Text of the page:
- In some cases, movement between the fifth and third wave will be truncated. This is a condition where the fifth wave (the end of an impulse wave) does not move beyond the end of the third wave.
- The fifth wave most often breaks through the trend line which is drawn off the third wave and is parallel to the start of the third and fifth waves.
- The third wave is usually very long, rises sharply and is extended.
- The second and fourth waves will find support and will bounce off Fibonacci retracement levels.
Waves are broken down into degrees
The Elliott Wave principle can be seen over both large and small time periods making it applicable to every investment strategy even the short term trading patterns used by day traders. To that end, Elliott Wave Theory identifies nine wave degrees which are assigned different periods of time. They are as follows:
- Grand Supercycle (multi-century)
- Supercycle (approximately 40-70 years)
- Cycle (one year to several years)
- Primary (a few months to a couple of years)
- Intermediate (weeks to months)
- Minor (weeks)
- Minute (days)
- Minuette (hours)
- Sub-Minuette (minutes)
One way to visualize how all these waves fit together is to consider the example of the Russian nesting doll. A Grand Supercycle wave would contain Supercycle waves. These waves would contain Cycle waves, which would contain Primary waves … and so on.
The evolution of the Elliott Wave Theory
The 5-3 wave principle behind the classic Elliott Wave Theory worked well to define trends and counter-trends in the stock market. However, today’s investors are looking at other market classifications that include the forex market, commodities, and bonds. These markets tend to have more wide-ranging price movements than other markets and changes in a trend tend to happen over shorter cycles. This means that a three-wave structure is more common than a five-wave structure, which has changed the classical definition of a trend. According to modern Elliott Wave Theory, the market can now trend in a 3-3 structure.
Corrective waves will always move in a three-wave pattern. However, there can be one of five corrective patterns:
- Zig-zag (5-3-5)
- Flat (3-3-5)
- Triangle (3-3-3-3-3) – this is usually associated with decreasing volume and volatility
- Double three: A combination of any two patterns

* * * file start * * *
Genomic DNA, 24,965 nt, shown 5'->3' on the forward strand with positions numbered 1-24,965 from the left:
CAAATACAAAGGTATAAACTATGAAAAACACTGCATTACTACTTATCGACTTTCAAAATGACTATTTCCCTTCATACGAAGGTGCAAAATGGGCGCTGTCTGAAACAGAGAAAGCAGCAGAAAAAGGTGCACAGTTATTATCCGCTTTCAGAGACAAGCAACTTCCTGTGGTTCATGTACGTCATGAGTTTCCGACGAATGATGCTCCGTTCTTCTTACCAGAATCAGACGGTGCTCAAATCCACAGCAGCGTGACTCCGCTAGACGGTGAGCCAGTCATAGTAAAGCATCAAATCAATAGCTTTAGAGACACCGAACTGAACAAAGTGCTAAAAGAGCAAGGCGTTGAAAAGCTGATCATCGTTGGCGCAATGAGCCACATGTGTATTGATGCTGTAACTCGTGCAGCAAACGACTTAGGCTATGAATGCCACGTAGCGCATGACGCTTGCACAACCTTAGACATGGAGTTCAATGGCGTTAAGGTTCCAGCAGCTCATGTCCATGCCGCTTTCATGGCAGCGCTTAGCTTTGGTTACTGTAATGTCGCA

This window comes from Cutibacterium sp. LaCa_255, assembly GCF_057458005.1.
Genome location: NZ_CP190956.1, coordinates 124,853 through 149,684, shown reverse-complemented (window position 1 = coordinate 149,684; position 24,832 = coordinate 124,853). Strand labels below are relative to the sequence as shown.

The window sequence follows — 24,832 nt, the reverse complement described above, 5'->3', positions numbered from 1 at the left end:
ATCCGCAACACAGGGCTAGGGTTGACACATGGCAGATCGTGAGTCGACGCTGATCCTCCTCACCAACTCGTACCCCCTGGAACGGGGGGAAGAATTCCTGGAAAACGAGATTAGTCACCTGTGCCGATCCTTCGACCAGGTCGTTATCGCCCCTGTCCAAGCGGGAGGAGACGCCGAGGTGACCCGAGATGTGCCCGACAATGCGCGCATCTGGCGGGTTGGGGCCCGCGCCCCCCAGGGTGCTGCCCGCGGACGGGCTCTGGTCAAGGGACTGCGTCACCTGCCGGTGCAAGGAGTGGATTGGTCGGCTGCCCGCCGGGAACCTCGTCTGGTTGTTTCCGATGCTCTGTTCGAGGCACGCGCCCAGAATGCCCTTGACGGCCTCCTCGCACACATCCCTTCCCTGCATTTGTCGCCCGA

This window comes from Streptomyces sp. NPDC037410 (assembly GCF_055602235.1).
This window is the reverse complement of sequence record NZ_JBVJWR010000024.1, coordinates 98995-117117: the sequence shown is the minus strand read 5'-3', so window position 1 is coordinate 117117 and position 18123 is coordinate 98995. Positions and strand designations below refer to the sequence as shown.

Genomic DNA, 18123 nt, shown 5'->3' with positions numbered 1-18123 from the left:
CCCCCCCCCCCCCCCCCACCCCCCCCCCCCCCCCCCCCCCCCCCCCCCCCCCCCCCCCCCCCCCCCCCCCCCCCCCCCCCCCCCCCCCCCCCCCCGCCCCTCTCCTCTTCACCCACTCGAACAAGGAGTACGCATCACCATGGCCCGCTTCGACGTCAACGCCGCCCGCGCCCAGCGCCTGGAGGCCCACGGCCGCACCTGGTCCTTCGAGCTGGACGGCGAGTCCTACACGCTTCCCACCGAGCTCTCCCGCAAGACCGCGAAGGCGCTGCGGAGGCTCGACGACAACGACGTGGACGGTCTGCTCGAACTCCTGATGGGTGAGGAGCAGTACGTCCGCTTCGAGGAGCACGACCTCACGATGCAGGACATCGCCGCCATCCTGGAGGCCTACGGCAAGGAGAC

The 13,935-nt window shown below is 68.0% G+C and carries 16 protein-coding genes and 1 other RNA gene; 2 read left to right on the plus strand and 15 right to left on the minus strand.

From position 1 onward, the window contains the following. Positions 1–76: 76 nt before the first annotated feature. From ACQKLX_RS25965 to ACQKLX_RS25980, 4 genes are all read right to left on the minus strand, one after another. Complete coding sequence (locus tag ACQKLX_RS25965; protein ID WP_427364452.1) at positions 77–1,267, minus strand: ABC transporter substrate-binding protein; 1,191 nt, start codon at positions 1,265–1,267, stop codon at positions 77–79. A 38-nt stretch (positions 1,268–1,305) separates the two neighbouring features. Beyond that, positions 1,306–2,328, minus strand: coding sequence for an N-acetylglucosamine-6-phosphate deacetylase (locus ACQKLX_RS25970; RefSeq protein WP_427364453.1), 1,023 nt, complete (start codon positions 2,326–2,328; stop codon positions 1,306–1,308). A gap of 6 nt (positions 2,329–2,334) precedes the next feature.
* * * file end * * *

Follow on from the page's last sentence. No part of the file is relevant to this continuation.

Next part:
- Triple three: A combination of all three corrective patterns
Each of these patterns has different correlations with Fibonacci ratios that go beyond the scope of this article.
This has opened up the Elliott Wave Theory to criticism because, by moving away from its strict 5-3 orthodoxy, the patterns can give the appearance of the wave movement being even less predictable. Detractors of the Elliott Wave Theory would say this randomness makes it easy for advocates to blame a mistimed trade on their reading of the chart as compared to a flaw in the theory itself. However, despite some detractors, practitioners of the Elliott Wave Theory find it to be among the most compelling of all technical indicators, particularly with its relationship to Fibonacci numbers.
The final word on Elliott Wave theory
Elliott Wave Theory is an off-shoot of the Dow Theory. Both theories show how the price movement of stocks can be predicted by identifying wave patterns. According to Elliott Wave theory, a trending market will move in a 5-3 wave pattern. The first five waves, known as the impulse wave will have a net positive movement. The second 3-wave pattern will have a net negative movement and is called a corrective wave.
However, the Elliott Wave Theory takes the Dow Theory one step further by identifying a subset of waves within a larger wave structure. These waves make up what is called the fractal nature of an Elliott Wave sequence. This means that every wave is divided into many smaller sub-waves, each bearing a similarity to the overall wave pattern.
Lending credibility to Elliott Wave Theory is its strong correlation to key Fibonacci ratios and retracement levels.
In its simplest form, traders can use an identified wave pattern to go long or short on a trade depending on the anticipated end of a wave cycle.
8 Retail Stocks to Own For the Long Haul
There are more than 500 national retailers traded on the NYSE and the NASDAQ. Given the sheer number of big box stores, warehouse clubs, restaurant chains and other retail stores listed on public markets, it can be hard to identify which retailers are going to outperform the market.
Fortunately, some of Wall Street's top analysts have already done most of the work for us.
Every year, analyst issue approximately 4,200 distinct recommendations for retail companies. Analysts may not always get their "buy" ratings right, but it's worth taking a hard look when several analysts from different brokerages and research firm are giving "strong buy" and "buy" ratings to the same retailer.
This slide show lists the 8 retail companies that have the highest average analyst recommendations from Wall Street's equities research analysts over the last 12 months.
View the "8 Retail Stocks to Own For the Long Haul".